Raise your hand if you drink at least one cup of coffee every day. That’s OK — your cup is just one of the estimated 2 billion cups of coffee that are consumed across the world every day. It’s no wonder that Marc Francis and Nick Francis decided on coffee — the mostly actively traded commodity in the world after oil — as the subject of their exposé, Black Gold. Actually, Black Gold — a documentary focusing on an Ethiopian cooperative union’s quest for fair trade in coffee — lacks the revelatory power of, say, Silent Spring, but it does do an excellent job of emphasizing just how unfair and inefficient is the international trade in coffee.
The film follows Tadesse Meskela, the representative from the Oromia Farmer’s Cooperative Union in southern Ethiopia, as he travels from Ethiopia to London, New York and Seattle in an attempt to find buyers for the coffee produced by local farmers. Ethiopia, the film informs us, is the largest producer of coffee in Africa, and the product makes up 67% of its export revenues.
Coffee-pickers earn less than $0.50 a day doing backbreaking, monotonous work, only to see their coffee sold in European and American markets for, on average, $2.90 a cup, and of course they enjoy none of the excess profit. Meskela — a tireless, magnanimous representative — intends to sell the coffee directly to fair-trade roasters, eliminating the middleman process which eats up most of the profit.
The welfare and livelihoods of these poor Ethiopian villagers literally depend on the price of coffee, which has been on a steady decline in recent years, thanks to super-efficient multinational corporations such as Starbucks and Nestlé. “Forget 20 birr [Ethiopian currency) or 10 birr,” one farmer points out, “5 birr ($0.57) [for coffee] would change our lives beyond recognition.” Unable to compete in the international market, Ethiopian farmers often switch to chad, a narcotic, which fetches higher prices on the local market and which can better support their livelihoods.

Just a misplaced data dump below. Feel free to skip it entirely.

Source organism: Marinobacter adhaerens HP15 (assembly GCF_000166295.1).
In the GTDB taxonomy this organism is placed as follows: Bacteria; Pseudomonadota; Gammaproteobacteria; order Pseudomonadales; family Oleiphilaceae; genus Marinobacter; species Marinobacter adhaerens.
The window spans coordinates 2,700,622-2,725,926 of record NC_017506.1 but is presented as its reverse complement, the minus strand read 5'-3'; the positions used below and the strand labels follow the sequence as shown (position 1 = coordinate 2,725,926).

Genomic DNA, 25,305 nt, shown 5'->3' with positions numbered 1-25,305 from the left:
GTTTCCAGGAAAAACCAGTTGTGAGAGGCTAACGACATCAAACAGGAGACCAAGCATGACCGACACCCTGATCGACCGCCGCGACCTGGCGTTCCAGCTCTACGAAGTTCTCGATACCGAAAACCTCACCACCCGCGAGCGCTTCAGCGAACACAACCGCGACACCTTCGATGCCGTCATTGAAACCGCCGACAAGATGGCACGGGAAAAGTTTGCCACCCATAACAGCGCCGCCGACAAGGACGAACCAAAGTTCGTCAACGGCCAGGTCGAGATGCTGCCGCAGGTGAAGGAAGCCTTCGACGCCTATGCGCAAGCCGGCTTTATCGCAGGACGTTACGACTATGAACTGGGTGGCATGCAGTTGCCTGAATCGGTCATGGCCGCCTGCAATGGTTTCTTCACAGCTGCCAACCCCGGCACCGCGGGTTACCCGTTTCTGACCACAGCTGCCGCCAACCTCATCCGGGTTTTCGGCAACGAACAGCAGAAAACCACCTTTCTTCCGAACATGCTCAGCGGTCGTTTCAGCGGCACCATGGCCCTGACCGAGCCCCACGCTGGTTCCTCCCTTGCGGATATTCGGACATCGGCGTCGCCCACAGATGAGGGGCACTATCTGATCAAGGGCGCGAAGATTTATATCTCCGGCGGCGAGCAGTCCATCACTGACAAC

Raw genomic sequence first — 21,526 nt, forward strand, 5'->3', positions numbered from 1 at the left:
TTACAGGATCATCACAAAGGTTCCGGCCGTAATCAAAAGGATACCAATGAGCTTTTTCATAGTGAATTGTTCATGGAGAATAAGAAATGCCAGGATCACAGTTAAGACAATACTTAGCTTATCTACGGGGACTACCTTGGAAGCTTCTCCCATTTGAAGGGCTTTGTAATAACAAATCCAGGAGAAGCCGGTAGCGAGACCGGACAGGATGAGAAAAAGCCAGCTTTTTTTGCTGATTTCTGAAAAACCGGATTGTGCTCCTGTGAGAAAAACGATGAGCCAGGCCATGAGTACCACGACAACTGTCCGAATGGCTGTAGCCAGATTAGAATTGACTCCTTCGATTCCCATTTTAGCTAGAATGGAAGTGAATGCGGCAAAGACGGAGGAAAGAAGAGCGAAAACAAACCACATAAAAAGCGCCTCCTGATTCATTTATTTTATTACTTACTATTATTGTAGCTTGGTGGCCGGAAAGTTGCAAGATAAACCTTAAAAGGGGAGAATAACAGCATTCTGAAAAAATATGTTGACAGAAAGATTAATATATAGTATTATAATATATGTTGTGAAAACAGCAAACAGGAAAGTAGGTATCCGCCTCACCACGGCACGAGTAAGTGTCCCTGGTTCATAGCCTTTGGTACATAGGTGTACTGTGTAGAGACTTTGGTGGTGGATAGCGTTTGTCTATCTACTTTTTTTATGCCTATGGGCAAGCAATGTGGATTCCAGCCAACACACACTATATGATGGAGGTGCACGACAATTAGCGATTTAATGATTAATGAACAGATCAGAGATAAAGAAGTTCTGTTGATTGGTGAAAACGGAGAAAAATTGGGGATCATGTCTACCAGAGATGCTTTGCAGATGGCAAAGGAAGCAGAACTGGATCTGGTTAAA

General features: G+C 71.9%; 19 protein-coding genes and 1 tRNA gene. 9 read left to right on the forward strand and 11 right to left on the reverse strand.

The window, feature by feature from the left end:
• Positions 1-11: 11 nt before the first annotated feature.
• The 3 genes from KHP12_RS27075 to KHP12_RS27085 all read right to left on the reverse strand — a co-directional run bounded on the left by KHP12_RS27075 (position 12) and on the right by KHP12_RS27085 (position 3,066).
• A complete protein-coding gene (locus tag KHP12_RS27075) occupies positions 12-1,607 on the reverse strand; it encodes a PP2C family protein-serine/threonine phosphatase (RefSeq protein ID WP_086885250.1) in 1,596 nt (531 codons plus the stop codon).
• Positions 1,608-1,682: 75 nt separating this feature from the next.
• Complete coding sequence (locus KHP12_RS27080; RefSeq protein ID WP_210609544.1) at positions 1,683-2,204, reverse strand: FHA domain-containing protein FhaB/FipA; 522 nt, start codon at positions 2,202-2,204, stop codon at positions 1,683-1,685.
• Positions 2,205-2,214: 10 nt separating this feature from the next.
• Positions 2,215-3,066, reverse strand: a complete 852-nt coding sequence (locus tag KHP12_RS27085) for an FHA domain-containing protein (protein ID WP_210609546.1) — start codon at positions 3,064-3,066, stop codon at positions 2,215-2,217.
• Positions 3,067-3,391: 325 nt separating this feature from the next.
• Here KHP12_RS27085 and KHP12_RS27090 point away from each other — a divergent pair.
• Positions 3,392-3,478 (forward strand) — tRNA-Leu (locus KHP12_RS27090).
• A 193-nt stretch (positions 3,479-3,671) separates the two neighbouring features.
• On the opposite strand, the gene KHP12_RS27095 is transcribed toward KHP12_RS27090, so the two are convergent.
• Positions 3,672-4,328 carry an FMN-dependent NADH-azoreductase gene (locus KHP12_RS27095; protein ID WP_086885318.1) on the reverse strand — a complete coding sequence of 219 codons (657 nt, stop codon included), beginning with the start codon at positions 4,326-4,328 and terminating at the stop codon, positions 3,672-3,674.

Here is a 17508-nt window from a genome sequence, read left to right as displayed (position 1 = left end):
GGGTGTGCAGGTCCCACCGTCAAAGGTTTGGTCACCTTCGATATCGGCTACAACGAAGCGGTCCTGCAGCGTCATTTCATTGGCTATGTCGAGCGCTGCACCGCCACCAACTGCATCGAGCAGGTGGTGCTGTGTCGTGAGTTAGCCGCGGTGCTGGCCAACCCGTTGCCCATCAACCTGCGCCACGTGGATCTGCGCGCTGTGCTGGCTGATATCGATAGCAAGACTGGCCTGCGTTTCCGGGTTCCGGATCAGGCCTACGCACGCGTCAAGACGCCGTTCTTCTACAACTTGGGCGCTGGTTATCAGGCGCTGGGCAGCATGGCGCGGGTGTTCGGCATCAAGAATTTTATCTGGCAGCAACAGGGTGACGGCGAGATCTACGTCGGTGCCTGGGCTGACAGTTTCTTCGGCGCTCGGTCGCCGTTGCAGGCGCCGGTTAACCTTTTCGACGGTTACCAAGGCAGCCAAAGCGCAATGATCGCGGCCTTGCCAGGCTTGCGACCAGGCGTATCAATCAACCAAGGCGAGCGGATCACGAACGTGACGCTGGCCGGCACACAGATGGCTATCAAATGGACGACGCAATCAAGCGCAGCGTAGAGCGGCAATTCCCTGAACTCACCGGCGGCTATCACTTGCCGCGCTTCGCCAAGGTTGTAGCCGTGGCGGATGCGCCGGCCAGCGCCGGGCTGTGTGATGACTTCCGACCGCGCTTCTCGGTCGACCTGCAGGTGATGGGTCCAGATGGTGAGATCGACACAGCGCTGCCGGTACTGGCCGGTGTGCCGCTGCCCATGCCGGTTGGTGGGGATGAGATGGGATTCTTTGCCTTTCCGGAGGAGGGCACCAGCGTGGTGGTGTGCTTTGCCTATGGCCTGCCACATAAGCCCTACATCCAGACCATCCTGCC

It is the same sad story all across the world in developing countries — local industries (often more efficient) are unable to compete with richer foreign ones, producing abject poverty and starvation, which in turn engenders drug use and violence. It is a very simple picture, yet progress has been excruciatingly sluggish.
Rich foreign producers like the U.S. and the E.U. continue to heavily subsidize many of their more inefficient industries, like agriculture, at the expense of more efficient poor producers, located in countries which can’t afford to subsidize their industries. Most economic analysts agree that these subsidies are highly inefficient and benefit only a small, rich, well-organized group who lobbies their governments for such programs.
If compassion doesn’t get to you, Black Gold also appeals to pure, self-interested rationality. Africa’s share of world trade is 1% — even if that were to increase to just 2%, the economic benefits reaped ($80 billion) would be five times greater than all the world aid currently given to Africa. There is no question that the promotion of self-sufficiency is many times more efficient than outright aid, which is generated from taxpayer’s pockets and has been miniscule enough in itself. Fair trade in a product such as coffee, the film shows, allows such self-sufficiency to take root by handing over the industry and profits to those who are most well-equipped to handle the production in coffee in the first place, eliminating the overblown profits enjoyed by less-efficient, but richer, mega-corporations.
Makes sense, right? Black Gold slowly and effectively builds up its case, arriving at the only logical solution, which seems obvious to us in the end. But for those corporations riding high on the profits generated from this inefficient and unfair trade, it’s about as clear as coffee.